Referring to last January’s natural gas stand-off between Kiev and Moscow, which disrupted European supplies, and relentless Russian warnings that recession-battered Ukraine was unable to pay its gas bill, Mr Yushchenko said: “There are a lot of hidden and cynical schemes being played through information airwaves, aimed at discrediting Ukraine” in the eyes of Europe and the world.
Mr Yushchenko said: “We are witnesses of how the politics of totalitarianism is reaching its apogee against the principles of democracy, sovereignty and territorial integrity. Georgia is a sign of how, unfortunately, the Pan-European community did not stand up to defend these fundamental principles. It was a setback,” he said.
--- Nothing to say. Was the EU supposed to dig up the hatchet against Russia?
The Ukrainian president said he hoped soon to meet US President Barack Obama to discuss these and other issues and expressed solidarity with a plea to Western leaders made last week by members of Ukraine’s intelligentsia. In an open letter, politicians, artists and experts had called for western leaders to provide Ukraine with stronger security guarantees against an increasing threat from Russia.
--- ‘to discuss these and other issues’ – it’s rather strange interpretation of the interview with the President of a country.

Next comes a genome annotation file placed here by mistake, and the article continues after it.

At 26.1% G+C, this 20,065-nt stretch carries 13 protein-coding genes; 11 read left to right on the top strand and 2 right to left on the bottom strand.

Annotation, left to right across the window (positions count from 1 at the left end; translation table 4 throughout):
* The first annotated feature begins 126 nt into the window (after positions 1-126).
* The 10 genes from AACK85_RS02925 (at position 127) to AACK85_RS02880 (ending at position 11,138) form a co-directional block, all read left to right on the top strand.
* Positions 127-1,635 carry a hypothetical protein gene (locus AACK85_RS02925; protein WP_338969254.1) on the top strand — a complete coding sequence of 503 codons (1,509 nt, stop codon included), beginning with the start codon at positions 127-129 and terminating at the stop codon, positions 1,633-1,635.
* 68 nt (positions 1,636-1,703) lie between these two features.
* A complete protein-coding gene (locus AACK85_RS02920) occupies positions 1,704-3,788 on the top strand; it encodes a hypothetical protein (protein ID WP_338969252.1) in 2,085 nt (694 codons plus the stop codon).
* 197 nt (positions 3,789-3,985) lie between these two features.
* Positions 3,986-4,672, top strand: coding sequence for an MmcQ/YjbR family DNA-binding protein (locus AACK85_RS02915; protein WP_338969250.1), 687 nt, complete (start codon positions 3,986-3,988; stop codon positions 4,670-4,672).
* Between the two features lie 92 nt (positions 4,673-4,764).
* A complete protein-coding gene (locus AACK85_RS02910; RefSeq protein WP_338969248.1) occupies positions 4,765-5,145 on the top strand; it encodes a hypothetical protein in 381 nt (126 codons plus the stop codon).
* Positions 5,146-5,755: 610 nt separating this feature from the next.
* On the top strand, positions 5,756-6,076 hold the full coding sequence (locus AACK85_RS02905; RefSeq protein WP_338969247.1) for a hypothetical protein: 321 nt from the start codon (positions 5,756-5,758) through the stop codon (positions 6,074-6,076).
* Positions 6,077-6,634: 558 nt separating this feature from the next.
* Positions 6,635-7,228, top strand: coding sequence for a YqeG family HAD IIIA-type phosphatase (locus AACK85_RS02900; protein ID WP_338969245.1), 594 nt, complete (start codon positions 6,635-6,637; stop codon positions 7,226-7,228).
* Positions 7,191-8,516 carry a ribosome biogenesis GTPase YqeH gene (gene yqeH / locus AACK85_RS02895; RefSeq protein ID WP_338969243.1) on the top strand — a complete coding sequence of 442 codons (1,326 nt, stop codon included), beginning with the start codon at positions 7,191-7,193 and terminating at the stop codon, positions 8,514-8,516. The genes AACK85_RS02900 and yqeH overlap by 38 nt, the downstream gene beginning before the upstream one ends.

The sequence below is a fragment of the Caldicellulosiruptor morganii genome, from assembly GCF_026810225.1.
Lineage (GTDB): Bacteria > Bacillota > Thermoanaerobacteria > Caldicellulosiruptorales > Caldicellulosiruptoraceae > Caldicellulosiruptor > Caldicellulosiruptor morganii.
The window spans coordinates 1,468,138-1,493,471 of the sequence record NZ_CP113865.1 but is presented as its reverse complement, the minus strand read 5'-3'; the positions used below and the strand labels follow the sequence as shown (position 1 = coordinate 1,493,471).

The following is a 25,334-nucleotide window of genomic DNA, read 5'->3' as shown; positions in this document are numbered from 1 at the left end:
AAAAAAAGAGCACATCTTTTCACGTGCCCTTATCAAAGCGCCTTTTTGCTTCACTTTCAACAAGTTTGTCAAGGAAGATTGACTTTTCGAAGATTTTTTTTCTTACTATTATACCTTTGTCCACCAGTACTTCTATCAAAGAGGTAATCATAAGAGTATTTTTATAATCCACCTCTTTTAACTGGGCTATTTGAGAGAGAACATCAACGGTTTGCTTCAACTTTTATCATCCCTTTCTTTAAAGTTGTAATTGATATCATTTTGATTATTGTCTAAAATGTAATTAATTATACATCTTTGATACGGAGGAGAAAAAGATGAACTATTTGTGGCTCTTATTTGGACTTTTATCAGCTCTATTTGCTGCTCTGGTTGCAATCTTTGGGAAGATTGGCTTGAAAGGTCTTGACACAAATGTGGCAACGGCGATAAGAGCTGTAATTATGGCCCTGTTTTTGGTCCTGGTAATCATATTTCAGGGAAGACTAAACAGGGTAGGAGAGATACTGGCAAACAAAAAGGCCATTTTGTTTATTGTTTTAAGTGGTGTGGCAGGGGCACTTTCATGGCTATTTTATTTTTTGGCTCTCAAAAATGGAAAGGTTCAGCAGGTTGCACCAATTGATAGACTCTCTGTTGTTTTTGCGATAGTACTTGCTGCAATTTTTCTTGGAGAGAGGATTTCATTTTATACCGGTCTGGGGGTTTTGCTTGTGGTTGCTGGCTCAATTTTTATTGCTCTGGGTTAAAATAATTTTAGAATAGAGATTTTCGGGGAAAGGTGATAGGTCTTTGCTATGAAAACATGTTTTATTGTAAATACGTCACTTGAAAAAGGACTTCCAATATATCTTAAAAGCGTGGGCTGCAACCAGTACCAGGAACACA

Mr Yushchenko trails three frontrunners in the election who are actively seeking to harmonise relations with Russia. They include Yulia Tymoshenko, prime minister and erstwhile Orange Revolution partner, and ex-prime minister Viktor Yanukovich, the Moscow-backed candidate in 2004. Mr Yushchenko accused them of pandering to Moscow, selling out Ukrainian interests as “trading cards” to get Russia’s support for their candidacies.
--- Is it bad to seek to harmonize relations with a neighboring super-power? I think that the most preferable way for Ukraine to build its foreign policy and strategy of its implementation is making friends, not enemies. Russia will never disappear from Ukrainian border, and the smartest way is to try to build a system of checks and balances based on the multi-vector policy.